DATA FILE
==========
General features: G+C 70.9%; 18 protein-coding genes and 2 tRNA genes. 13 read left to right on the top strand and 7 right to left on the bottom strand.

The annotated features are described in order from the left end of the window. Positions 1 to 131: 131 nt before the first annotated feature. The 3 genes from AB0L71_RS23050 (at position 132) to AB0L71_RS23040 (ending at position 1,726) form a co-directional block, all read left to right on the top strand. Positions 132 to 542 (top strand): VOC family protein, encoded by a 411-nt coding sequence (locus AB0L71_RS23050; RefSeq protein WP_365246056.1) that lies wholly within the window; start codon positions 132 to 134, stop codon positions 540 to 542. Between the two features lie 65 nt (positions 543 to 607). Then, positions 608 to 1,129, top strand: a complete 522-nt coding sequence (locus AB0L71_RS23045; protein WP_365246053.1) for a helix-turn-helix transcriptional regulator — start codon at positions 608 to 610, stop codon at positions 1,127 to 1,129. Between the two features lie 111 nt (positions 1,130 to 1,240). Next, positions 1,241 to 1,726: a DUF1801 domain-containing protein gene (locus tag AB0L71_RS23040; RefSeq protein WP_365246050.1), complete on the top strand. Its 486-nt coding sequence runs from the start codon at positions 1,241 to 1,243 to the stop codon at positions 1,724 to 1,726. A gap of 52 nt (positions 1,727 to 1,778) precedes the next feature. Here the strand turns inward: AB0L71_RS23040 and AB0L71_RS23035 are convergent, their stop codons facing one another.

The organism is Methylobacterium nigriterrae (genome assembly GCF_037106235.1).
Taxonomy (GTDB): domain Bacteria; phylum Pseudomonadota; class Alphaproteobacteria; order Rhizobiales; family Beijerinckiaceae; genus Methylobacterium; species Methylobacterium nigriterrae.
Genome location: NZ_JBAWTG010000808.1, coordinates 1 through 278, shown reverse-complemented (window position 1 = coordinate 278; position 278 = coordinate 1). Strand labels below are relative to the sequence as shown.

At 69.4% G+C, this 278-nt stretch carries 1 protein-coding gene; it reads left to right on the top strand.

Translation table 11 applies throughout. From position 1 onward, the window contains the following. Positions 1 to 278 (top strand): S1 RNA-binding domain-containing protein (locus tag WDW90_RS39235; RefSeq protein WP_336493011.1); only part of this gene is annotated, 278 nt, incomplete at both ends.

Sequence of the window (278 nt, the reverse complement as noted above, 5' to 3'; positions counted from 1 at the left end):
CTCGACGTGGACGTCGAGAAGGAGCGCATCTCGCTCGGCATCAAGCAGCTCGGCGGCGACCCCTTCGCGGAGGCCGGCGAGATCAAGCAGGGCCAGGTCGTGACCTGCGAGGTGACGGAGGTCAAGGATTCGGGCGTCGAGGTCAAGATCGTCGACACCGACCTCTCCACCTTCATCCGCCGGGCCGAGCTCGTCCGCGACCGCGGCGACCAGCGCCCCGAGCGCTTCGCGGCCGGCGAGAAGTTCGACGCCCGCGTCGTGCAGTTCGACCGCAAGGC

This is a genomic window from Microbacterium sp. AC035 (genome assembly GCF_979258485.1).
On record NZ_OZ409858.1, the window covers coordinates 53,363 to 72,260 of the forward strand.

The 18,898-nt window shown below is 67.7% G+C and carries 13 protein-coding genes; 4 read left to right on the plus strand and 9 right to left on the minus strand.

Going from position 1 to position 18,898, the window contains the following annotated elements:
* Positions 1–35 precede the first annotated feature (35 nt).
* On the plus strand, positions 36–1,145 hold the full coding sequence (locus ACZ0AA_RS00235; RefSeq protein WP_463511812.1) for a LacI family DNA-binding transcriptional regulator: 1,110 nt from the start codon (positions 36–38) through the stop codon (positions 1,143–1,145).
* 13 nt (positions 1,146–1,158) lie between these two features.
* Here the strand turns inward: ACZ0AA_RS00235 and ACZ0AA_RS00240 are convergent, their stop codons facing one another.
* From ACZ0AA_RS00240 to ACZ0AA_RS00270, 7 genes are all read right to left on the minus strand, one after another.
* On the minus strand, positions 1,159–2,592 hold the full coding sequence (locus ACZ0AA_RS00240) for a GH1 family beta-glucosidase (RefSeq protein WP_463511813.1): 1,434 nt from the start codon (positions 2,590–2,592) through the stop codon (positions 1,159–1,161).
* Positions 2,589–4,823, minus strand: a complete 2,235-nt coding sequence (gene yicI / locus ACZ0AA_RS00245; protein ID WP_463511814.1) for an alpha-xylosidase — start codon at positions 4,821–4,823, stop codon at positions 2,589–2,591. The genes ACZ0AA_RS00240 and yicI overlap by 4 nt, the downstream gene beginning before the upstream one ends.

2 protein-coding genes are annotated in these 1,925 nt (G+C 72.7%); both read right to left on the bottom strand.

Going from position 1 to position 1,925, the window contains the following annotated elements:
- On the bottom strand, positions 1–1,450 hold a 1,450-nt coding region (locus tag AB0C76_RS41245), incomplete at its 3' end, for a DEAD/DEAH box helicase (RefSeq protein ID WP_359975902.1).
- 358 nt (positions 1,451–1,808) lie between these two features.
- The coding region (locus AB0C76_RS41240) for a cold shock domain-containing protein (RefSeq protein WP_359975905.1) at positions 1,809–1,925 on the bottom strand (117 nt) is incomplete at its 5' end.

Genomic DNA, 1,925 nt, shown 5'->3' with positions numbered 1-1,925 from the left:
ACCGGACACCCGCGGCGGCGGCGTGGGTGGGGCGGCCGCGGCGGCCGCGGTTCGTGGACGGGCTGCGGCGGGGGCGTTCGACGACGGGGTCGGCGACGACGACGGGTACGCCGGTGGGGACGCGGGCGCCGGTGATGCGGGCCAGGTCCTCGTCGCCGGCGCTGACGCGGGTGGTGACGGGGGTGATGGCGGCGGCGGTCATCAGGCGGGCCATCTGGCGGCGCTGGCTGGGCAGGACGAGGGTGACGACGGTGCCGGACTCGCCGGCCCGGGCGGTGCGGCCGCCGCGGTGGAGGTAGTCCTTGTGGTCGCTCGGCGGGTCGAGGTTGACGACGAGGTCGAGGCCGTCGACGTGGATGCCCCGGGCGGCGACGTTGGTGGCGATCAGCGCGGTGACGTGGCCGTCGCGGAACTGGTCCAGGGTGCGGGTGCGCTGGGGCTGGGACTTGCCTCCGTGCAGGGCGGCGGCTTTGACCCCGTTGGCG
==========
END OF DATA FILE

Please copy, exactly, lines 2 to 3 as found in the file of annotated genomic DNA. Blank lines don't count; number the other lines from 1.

The annotated features are described in order from the left end of the window. Positions 1 to 131: 131 nt before the first annotated feature. The 3 genes from AB0L71_RS23050 (at position 132) to AB0L71_RS23040 (ending at position 1,726) form a co-directional block, all read left to right on the top strand. Positions 132 to 542 (top strand): VOC family protein, encoded by a 411-nt coding sequence (locus AB0L71_RS23050; RefSeq protein WP_365246056.1) that lies wholly within the window; start codon positions 132 to 134, stop codon positions 540 to 542. Between the two features lie 65 nt (positions 543 to 607). Then, positions 608 to 1,129, top strand: a complete 522-nt coding sequence (locus AB0L71_RS23045; protein WP_365246053.1) for a helix-turn-helix transcriptional regulator — start codon at positions 608 to 610, stop codon at positions 1,127 to 1,129. Between the two features lie 111 nt (positions 1,130 to 1,240). Next, positions 1,241 to 1,726: a DUF1801 domain-containing protein gene (locus tag AB0L71_RS23040; RefSeq protein WP_365246050.1), complete on the top strand. Its 486-nt coding sequence runs from the start codon at positions 1,241 to 1,243 to the stop codon at positions 1,724 to 1,726. A gap of 52 nt (positions 1,727 to 1,778) precedes the next feature. Here the strand turns inward: AB0L71_RS23040 and AB0L71_RS23035 are convergent, their stop codons facing one another.

The organism is Methylobacterium nigriterrae (genome assembly GCF_037106235.1).